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Lava Flow Time Portals: Understanding the Development of Deep-water Coral Communities

December 11, 2019

Researchers used lava flows to measure the growth rates of precious corals.


A dense community of deep-water coral on a 143-year-old lava flow located at South Point, Hawai‘i in 2015. Image courtesy of the NOAA Office of Ocean Exploration and Research.

Deep-water coral communities are some of the most diverse and productive environments in the deep ocean. They provide habitat for an array of organisms including some not yet known to science. Some corals are known to live far more than 2,000 years, but grow very slowly—less than a millimeter each year. This makes them very difficult to study within a human lifetime.

To understand how deep-water coral communities develop over time, researchers surveyed the community of deep-water corals growing on the lava flows of the island of Hawai‘i. Since we know when the flows occurred, they essentially act as “portals in time.” They allow us to view coral communities over a range of ages in the same environment. Hawai‘i is probably the only place in the world where such a study could be performed due to its continuous and well-known volcanology. 

On the leeward coast of Hawai‘i, researchers deployed the submersible Pisces V and the remotely operated vehicle Deep Discoverer. They surveyed six lava flows and an older coral community growing on fossil carbonate nearby. Within a 60-mile area, each site was a different age: from 61 to 15,000 years old! 

Map of Mauna Loa lava flows.

Boundaries of Mauna Loa lava flows on the island of Hawaiʻi with age (YBP, years before present) shown in color. Colors range from oldest in purple to most recent in red. Labeled place names indicate the general location of the four deep-water coral survey sites.

The Pisces V surveying coral beds in Hawaii.

Pisces V surveying the dense deep-water coral beds at Keahole Point, Hawai‘i. Some of these gold corals, Kulamanamana haumeaae, are estimated to be over 2,000 years old. Image courtesy of the University of Hawai‘i Underwater Research Laboratory.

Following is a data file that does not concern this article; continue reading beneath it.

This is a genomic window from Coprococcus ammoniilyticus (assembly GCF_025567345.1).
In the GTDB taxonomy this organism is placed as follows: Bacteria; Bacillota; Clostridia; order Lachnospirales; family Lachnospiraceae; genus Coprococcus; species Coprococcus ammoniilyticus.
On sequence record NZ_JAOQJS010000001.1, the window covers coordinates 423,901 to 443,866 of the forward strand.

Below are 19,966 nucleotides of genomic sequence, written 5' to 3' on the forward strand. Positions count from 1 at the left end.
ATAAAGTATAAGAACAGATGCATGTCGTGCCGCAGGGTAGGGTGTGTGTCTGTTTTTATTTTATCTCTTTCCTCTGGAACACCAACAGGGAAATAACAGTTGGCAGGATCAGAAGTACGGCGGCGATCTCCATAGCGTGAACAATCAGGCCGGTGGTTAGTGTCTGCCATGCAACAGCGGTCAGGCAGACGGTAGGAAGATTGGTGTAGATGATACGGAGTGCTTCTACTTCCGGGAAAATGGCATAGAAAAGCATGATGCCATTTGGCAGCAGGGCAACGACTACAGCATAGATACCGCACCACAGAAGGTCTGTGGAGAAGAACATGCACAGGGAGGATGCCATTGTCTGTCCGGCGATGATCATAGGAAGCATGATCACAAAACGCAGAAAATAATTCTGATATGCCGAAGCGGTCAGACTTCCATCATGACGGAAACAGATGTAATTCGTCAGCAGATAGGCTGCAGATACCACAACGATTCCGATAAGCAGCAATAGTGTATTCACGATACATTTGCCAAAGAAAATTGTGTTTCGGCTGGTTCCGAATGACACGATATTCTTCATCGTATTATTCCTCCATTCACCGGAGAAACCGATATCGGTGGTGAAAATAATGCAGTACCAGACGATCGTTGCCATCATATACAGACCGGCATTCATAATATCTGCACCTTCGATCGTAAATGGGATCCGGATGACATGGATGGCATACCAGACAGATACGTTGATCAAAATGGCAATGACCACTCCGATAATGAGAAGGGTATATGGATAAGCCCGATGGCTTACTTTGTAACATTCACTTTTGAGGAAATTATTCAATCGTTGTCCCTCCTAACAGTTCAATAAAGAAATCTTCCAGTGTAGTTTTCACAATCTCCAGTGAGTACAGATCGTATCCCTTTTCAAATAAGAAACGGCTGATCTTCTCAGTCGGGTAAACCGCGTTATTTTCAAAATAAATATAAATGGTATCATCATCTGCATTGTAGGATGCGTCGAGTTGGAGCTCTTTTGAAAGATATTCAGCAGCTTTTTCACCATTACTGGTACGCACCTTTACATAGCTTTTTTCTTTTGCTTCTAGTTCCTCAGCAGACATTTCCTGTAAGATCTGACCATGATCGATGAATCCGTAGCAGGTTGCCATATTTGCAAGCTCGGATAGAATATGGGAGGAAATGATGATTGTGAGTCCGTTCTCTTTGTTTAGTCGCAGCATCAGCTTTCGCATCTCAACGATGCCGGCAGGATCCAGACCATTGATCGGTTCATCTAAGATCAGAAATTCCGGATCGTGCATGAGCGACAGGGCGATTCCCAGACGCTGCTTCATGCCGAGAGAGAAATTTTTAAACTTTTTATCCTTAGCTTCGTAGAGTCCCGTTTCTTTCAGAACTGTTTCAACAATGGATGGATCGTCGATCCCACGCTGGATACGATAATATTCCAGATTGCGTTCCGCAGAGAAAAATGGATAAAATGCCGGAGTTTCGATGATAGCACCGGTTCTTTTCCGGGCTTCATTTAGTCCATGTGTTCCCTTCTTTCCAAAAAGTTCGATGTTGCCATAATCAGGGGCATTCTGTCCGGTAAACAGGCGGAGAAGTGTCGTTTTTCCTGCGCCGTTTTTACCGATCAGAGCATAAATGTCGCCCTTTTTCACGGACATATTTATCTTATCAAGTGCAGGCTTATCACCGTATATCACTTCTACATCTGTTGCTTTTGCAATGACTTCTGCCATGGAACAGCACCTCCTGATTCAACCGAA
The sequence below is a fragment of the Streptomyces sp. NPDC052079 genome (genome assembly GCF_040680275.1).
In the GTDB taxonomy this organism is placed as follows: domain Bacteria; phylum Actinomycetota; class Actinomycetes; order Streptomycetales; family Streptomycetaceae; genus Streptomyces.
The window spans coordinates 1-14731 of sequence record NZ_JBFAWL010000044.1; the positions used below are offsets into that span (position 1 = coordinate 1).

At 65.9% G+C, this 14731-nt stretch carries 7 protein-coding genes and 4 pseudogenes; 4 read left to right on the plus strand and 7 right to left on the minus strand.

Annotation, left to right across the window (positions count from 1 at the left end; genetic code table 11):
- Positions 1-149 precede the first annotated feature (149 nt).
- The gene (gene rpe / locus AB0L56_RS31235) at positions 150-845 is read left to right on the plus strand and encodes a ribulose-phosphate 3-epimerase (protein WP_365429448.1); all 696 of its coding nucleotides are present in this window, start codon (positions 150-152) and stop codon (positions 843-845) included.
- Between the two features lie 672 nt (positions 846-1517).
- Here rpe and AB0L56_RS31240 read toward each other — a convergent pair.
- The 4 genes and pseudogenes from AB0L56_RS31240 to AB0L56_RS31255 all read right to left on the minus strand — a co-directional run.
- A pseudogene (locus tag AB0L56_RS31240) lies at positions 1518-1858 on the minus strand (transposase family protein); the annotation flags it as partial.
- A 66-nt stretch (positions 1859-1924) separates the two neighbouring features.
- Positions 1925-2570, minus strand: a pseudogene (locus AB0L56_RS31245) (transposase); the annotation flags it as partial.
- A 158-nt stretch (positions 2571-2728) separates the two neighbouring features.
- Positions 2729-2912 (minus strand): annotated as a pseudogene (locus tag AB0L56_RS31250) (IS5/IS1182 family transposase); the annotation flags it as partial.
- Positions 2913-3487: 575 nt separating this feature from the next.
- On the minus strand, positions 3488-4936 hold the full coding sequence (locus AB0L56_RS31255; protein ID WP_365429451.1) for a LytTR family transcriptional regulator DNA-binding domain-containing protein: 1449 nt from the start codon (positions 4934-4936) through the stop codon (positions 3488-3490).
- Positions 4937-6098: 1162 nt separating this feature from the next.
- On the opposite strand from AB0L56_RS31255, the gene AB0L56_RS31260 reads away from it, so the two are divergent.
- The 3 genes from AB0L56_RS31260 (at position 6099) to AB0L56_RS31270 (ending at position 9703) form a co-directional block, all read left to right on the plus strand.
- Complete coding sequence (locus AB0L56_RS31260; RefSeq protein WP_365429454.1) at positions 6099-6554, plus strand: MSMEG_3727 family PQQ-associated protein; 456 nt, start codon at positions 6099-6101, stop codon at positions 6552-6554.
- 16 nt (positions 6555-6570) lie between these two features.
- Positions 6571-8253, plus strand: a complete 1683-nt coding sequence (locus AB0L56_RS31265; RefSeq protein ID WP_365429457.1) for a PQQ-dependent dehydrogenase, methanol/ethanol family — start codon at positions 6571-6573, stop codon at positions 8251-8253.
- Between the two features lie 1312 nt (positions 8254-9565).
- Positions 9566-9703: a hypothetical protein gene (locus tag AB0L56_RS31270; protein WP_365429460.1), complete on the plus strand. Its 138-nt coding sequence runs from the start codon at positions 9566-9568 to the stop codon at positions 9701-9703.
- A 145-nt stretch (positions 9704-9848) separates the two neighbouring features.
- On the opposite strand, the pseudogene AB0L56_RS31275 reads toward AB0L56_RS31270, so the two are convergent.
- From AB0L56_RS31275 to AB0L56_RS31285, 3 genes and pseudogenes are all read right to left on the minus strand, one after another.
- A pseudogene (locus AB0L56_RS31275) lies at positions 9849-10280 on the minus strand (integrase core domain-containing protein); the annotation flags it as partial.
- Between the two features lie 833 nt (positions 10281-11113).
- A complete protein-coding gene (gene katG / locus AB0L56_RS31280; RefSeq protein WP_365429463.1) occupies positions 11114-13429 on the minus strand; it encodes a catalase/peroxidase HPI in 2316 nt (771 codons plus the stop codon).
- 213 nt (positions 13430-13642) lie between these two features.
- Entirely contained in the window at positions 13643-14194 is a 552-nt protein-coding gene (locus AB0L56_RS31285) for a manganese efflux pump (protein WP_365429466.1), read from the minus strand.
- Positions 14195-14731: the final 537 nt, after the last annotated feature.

Comparing deep-water coral communities growing on these substrates of vastly different ages revealed a pattern of ecological succession extending over centuries to millennia. The communities changed in structure and diversity over time. The relatively fast-growing red coral (Coralliidae), which reaches maturity within 60–100 years, colonized new lava flows first, dominating the community. With enough time, the community shifted toward a more diverse array of tall, slower-growing corals including bamboo coral (Isididae) and black coral (Antipatharia). The last to colonize was gold coral (Kulamanamana haumeaae). Parasitic in nature, gold coral overgrows mature bamboo corals. It is also the slowest-growing coral within the community, growing thicker each year by just 0.04 mm—less than the width of a human hair. 

Deepwater corals.

Community of deep-water coral from the 143-year-old lava flow at South Point, Hawai‘i: pink coral, Coralliidae (center), and gold coral, Kulamanamana haumeaae, colonizing a bamboo coral, Isididae (right). Image courtesy of the University of Hawai‘i Underwater Research Laboratory.

This is the first study to examine the growth rate of deep-sea coral communities over a period of more than 100 years. Our research suggests that a Coralliidae community in Hawai‘i can develop within about 150 years. The larger, slower-growing communities of gold coral could take thousands of years. These findings have important implications for the conservation and management of deep-sea ecosystems.

Watch a video from this research by videographers aboard the NOAA Ship Okeanos Explorer. In it, authors Meagan Putts, Frank Parrish, and Sam Kahng speak about how the field work for this research was accomplished.

This work was funded in part by the NOAA Deep-Sea Coral Research and Technology Program, the University of Hawaii School of Ocean Earth Science and Technology, and Hawaii Pacific University.